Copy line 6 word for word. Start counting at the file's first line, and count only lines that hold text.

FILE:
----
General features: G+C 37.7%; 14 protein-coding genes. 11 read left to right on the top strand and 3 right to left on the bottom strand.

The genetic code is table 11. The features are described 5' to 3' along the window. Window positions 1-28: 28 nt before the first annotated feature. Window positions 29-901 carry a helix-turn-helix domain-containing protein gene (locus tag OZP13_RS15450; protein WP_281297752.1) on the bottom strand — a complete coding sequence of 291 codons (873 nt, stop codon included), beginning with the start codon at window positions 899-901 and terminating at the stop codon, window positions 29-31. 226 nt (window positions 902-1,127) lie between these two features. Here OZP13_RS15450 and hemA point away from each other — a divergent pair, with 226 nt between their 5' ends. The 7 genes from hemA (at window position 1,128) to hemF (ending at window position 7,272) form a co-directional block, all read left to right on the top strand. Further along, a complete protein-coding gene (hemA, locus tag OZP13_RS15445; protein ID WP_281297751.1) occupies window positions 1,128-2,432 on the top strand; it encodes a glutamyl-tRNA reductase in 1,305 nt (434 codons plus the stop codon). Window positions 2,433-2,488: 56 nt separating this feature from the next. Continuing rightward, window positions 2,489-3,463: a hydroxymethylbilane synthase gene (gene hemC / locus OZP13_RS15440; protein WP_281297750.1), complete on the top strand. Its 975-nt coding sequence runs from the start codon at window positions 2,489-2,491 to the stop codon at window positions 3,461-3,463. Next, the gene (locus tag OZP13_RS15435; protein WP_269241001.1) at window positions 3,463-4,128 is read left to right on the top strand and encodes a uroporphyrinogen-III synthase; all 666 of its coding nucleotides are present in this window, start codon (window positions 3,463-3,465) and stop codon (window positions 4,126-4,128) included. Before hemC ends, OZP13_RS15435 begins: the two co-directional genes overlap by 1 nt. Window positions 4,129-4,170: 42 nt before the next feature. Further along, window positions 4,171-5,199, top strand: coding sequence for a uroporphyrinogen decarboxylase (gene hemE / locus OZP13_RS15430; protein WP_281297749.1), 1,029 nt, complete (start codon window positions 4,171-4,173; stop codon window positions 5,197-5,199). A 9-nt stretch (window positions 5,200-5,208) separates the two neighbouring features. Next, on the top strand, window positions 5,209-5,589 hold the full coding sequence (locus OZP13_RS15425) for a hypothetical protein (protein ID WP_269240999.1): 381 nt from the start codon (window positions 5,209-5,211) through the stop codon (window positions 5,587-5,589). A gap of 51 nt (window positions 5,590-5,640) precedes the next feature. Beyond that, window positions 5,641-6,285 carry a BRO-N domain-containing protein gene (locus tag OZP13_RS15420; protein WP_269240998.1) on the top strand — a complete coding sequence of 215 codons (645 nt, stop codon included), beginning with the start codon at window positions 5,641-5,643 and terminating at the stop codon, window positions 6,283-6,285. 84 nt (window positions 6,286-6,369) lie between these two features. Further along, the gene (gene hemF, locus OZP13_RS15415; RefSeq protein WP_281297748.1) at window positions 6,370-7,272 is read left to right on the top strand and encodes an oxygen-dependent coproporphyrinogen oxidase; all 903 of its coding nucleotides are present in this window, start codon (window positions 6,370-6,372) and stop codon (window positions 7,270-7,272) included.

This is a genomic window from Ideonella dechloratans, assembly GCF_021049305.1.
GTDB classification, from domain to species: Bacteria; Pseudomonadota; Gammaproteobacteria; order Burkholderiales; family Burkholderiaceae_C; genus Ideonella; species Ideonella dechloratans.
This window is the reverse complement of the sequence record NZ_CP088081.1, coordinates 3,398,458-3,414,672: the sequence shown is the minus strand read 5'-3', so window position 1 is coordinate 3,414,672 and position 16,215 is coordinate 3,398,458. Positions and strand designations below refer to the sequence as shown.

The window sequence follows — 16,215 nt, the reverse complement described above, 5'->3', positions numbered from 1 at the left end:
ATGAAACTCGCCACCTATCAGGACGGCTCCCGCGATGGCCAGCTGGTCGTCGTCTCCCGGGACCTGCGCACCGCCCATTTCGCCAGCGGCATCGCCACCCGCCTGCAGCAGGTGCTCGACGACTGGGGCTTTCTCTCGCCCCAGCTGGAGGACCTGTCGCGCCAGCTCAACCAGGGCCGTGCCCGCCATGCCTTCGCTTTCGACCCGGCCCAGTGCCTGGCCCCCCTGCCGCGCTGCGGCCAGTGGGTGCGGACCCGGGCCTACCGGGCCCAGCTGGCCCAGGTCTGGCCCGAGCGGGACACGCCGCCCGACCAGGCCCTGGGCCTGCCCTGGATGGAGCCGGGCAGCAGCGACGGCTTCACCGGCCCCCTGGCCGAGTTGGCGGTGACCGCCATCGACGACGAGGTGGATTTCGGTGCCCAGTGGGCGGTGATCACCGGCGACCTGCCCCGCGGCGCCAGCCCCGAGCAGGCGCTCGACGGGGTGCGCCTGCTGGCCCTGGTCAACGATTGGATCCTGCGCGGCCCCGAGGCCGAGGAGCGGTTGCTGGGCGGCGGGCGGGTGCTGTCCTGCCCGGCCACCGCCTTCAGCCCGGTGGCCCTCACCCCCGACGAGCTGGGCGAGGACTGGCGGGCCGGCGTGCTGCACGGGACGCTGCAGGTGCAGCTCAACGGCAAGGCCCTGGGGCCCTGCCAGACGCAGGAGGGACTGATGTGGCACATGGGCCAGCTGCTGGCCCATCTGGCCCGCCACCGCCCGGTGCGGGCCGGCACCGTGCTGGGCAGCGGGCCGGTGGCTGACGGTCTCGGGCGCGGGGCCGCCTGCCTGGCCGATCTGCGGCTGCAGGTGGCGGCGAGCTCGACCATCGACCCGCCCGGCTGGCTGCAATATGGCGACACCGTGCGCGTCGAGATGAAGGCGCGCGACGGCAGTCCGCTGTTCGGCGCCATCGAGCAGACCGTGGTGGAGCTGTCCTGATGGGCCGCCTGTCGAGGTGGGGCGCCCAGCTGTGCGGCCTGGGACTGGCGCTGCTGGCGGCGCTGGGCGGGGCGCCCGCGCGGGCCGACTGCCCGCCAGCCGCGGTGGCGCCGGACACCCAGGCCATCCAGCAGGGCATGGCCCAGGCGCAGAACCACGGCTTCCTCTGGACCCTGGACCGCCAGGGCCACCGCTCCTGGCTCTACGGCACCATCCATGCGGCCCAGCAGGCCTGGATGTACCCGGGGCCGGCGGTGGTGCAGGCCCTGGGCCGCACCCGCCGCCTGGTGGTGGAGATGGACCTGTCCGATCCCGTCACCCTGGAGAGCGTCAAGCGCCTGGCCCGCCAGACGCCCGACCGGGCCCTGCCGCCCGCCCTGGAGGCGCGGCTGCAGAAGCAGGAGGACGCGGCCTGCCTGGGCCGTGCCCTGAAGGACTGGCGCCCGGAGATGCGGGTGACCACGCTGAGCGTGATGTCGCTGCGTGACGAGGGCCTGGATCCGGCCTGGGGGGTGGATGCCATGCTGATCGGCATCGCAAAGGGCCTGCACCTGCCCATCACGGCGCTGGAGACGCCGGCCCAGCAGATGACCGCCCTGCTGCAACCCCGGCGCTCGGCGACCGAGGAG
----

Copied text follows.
The window sequence follows — 16,215 nt, the reverse complement described above, 5'->3', positions numbered from 1 at the left end: